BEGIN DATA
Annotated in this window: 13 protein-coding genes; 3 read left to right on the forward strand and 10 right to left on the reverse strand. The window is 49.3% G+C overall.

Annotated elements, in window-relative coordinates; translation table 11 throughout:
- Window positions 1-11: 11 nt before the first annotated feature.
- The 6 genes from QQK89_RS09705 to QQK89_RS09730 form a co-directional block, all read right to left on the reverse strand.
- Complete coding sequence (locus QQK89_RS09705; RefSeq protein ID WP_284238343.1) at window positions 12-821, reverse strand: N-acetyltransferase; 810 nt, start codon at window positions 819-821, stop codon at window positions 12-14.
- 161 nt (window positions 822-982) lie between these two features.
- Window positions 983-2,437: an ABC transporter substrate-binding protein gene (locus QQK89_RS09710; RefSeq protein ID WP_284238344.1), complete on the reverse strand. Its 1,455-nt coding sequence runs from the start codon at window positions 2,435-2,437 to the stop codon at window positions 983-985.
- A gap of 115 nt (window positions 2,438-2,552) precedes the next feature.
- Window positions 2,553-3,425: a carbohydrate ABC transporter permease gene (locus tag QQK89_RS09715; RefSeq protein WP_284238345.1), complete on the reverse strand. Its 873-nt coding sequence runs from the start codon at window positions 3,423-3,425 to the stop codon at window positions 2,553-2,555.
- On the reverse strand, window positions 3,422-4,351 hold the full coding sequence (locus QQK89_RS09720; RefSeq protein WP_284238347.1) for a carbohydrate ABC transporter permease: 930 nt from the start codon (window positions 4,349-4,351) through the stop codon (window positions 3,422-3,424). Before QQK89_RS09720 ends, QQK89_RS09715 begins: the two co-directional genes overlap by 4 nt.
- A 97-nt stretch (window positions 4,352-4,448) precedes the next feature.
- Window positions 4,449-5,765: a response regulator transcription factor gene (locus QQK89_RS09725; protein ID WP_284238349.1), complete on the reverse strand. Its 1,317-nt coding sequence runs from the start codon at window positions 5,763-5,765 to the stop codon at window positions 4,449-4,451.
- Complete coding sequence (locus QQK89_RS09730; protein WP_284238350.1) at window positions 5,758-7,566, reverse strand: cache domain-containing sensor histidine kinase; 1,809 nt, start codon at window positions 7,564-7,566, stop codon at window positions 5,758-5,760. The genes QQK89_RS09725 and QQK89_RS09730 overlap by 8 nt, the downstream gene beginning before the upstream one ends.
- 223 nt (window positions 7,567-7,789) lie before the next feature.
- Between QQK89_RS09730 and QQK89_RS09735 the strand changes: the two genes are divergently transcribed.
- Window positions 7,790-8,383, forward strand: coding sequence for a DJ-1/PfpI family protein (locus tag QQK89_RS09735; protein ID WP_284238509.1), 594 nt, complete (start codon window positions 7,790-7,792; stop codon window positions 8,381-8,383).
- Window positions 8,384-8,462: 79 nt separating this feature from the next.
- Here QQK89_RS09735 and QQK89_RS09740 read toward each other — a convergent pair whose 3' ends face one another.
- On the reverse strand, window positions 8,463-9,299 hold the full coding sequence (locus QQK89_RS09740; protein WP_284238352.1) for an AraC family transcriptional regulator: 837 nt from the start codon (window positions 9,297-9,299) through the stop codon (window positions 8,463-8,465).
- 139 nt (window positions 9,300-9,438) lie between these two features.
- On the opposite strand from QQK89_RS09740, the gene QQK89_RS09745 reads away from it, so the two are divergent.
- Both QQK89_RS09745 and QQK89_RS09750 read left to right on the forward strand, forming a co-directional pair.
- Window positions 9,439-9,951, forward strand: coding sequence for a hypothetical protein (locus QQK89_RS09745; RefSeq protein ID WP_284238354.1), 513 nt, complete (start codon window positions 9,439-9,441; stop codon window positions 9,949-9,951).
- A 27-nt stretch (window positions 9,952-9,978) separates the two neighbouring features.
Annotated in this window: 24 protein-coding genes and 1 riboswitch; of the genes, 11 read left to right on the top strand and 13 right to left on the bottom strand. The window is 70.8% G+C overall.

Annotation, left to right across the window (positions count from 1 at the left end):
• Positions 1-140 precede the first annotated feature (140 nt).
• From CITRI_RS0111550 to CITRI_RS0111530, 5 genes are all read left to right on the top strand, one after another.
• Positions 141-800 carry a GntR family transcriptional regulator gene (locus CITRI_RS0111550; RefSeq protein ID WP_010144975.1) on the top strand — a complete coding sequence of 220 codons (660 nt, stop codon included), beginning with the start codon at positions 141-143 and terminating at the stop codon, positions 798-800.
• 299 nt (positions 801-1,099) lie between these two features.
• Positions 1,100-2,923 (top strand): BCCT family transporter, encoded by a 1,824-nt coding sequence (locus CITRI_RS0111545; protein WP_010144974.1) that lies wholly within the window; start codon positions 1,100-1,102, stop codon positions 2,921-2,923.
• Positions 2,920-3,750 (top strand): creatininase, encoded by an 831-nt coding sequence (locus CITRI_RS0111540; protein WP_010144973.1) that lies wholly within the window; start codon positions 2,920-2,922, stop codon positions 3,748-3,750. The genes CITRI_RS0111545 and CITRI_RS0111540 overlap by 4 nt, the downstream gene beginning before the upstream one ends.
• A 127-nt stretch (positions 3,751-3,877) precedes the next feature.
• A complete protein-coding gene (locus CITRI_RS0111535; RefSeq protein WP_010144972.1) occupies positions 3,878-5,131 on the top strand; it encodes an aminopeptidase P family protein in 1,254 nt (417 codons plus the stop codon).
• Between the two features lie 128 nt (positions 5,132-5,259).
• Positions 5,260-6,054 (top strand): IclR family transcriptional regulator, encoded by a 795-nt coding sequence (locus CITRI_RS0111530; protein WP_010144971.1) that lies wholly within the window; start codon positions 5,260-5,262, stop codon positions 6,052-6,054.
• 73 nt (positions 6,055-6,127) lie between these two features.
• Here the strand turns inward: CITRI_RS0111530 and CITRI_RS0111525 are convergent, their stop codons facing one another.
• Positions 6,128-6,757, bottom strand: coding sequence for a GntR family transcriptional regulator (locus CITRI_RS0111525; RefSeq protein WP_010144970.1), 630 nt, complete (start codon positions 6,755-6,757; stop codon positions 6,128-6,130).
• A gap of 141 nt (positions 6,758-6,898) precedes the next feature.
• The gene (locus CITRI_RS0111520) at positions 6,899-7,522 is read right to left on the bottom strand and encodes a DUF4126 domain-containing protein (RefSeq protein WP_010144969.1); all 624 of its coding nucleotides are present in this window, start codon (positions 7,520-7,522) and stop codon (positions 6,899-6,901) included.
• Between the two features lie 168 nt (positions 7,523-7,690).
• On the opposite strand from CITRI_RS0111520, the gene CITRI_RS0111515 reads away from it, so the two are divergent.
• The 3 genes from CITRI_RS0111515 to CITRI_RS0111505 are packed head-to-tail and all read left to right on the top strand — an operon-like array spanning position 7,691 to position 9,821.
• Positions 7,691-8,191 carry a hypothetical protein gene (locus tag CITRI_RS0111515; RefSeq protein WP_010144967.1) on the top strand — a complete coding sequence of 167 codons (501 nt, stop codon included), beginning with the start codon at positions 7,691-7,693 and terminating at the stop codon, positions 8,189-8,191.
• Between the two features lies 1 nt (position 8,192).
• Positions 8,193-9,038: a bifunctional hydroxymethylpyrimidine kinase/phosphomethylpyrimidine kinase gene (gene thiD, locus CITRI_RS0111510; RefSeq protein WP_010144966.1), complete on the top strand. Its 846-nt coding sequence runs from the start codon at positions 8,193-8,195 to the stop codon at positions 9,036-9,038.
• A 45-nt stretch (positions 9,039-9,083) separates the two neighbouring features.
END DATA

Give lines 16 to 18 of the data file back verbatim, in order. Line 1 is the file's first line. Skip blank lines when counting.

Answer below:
- Window positions 7,790-8,383, forward strand: coding sequence for a DJ-1/PfpI family protein (locus tag QQK89_RS09735; protein ID WP_284238509.1), 594 nt, complete (start codon window positions 7,790-7,792; stop codon window positions 8,381-8,383).
- Window positions 8,384-8,462: 79 nt separating this feature from the next.
- Here QQK89_RS09735 and QQK89_RS09740 read toward each other — a convergent pair whose 3' ends face one another.